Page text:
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New FDA-Approved Therapies and Diagnostics for Dry Eye Disease


Cynthia Matossian, MD, FACS, and Kelly K. Nichols, OD, MPH, PhD, discuss three new FDA-approved therapies for the treatment of dry eye disease (DED).


Bill B. Trattler, MD: One of the things that's exciting for all of us here is that we have three new medications that got FDA approved recently. Dr. Matossian, can you give an overview of the three new medications, because it's very exciting. This is going to add to our armamentarium and work very nicely with our procedures as well.

Cynthia Matossian, MD, FACS: We're so fortunate that the field of dry eye disease is literally exploding. It's mushrooming with diagnostics and with different treatment modalities. The three newest ones are not in any particular order, but I'm just going to list them. One is called Miebo. It's an anhydrous product, and it has no water whatsoever. Therefore, there's no osmolarity or pH associated with this product. The feel is very velvety and luxurious. There's absolutely no stinging, and it is used QID to help stabilize the tear film and prevent evaporative dry eye. The second one is Vevye. It’s cyclosporine mixed in with that cyclosal solution. So again, the stinging, the burning, the instillation site discomfort is eliminated, but the main ingredient is cyclosporine. The third one is Xdemvy, [which] is lotilaner, and it is the only FDA-approved product for the treatment of blepharitis caused by Demodex mites. The studies were very robust in that the mites were actually killed, and it is used for a six-week period twice a day.If the infestation reoccurs, then the patient may be able to use it again or is encouraged to use it again, maybe semi-annually. Those are the three new products on the market in terms of treatment options. And the newest kid on the block is a new diagnostic device for IgE immunoassay so we can differentiate allergic conjunctivitis from other red eyes. And this is a kit available with a billable code.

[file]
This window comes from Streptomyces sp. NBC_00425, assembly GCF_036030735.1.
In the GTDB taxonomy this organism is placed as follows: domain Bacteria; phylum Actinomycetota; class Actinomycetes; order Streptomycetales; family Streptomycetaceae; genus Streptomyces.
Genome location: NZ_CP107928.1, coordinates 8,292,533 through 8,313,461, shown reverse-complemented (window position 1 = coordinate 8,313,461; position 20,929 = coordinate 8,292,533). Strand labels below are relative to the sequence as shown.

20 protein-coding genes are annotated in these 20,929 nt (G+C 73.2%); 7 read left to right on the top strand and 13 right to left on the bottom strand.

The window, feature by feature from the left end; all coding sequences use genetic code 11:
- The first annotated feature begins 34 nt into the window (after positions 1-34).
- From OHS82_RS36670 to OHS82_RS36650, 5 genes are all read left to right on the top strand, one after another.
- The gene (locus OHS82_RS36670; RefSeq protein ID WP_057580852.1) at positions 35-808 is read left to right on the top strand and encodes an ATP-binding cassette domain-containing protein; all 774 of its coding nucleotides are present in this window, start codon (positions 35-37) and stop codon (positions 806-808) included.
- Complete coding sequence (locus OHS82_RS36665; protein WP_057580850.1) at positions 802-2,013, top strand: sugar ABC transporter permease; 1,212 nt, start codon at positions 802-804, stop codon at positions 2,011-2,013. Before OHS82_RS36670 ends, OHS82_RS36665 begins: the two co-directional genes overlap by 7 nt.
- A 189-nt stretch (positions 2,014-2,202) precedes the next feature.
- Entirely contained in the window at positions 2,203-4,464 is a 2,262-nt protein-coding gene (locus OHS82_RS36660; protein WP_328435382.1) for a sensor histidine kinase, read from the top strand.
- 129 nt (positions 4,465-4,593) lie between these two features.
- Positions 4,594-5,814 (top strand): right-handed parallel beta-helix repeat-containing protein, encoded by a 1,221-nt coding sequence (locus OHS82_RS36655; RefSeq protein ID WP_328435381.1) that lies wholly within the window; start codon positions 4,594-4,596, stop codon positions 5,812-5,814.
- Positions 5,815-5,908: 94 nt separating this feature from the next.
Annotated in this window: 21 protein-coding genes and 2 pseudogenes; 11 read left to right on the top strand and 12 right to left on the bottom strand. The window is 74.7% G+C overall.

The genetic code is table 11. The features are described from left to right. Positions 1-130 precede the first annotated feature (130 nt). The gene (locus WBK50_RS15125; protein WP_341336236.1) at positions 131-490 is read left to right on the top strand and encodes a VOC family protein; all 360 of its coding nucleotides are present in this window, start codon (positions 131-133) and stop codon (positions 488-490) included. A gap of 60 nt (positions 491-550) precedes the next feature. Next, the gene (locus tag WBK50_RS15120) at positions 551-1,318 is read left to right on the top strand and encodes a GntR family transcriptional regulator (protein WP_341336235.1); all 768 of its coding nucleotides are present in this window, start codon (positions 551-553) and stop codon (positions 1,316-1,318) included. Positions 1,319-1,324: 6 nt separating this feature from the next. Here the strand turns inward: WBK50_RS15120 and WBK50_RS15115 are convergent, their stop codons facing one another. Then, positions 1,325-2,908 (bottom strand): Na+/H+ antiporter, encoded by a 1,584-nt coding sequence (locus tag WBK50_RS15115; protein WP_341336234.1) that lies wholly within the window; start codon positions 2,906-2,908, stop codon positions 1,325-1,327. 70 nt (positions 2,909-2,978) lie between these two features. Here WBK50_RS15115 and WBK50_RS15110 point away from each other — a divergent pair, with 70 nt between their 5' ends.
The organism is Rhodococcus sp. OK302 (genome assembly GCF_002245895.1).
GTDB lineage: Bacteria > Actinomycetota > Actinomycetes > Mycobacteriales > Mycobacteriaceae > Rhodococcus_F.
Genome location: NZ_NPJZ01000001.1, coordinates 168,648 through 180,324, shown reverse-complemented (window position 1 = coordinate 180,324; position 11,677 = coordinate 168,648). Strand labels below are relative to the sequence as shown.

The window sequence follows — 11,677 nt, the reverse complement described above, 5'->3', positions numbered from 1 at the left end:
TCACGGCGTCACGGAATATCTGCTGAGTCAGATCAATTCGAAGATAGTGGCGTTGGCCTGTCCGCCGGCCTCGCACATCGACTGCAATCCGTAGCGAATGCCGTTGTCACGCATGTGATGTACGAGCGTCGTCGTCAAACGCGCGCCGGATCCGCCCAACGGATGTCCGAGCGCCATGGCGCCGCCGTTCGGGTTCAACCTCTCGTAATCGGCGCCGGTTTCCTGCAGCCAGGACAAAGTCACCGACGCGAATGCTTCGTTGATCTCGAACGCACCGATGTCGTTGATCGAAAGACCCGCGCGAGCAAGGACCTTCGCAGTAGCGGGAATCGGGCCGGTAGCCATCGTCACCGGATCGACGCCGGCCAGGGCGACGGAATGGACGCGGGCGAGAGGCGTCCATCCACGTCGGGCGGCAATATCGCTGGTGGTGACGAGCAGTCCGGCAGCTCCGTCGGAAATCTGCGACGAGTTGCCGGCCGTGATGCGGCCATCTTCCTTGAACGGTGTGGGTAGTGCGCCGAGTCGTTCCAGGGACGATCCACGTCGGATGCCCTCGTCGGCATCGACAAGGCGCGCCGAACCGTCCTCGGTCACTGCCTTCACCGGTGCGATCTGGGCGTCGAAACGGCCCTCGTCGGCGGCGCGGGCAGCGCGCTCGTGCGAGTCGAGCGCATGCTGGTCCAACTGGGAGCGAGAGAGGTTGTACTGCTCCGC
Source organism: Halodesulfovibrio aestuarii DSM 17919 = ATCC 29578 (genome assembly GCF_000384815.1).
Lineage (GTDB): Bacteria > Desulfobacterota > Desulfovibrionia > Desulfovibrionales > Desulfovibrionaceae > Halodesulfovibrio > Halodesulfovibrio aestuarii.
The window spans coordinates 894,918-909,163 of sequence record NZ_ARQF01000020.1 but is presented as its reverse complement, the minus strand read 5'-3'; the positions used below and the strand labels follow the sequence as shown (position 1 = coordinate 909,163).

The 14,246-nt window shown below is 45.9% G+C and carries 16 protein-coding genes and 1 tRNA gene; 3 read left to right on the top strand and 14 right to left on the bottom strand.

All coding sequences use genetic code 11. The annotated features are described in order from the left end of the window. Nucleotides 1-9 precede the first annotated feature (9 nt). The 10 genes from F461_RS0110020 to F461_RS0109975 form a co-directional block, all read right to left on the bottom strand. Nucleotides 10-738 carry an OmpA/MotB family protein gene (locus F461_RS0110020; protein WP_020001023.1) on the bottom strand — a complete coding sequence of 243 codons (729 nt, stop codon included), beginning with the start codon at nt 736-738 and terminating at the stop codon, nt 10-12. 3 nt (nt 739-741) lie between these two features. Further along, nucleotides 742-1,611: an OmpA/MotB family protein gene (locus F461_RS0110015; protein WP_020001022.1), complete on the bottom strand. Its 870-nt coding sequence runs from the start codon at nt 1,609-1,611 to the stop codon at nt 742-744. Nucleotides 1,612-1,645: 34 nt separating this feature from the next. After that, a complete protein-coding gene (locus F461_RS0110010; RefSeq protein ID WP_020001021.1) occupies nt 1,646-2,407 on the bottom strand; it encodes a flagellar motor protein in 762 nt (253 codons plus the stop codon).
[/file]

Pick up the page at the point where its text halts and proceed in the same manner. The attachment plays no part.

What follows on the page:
Bill B. Trattler, MD: Now, these are all really big additions to our armamentarium. Any thoughts, Dr. Brimer, Dr. Nichols, on these three new agents?

Kelly K. Nichols, OD, MPH, PhD: Just super excited to see the clinical trials are continuing at such a rapid pace. And look, we have three new options. Now, that's going to confuse a lot of people, I think,

in terms of, well, now what? There's even more, but that's great. We're going to start to see how we all use them in a stepwise approach or in addition to others, without other things or in place of other things. Unfortunately, there's going to be the issues of insurance. And that always is a huge barrier in the first bit of new medications coming on, but I think there'll probably be some pretty robust patient assistance plans, in the beginning, to help people to get using all of these medications. So boy, let the fun begin, is what I say. It's going to be exciting when they all do come to market. They're all approved, but we haven't seen them in practice yet. I've been involved in some of the clinical trials and we're either getting better at clinical trials or these medications are just getting better because we're just seeing some great results that are very convincing for all of these products in terms of their FDA application. So, [these are] really exciting times.

Transcript is AI-generated and edited for clarity and readability.

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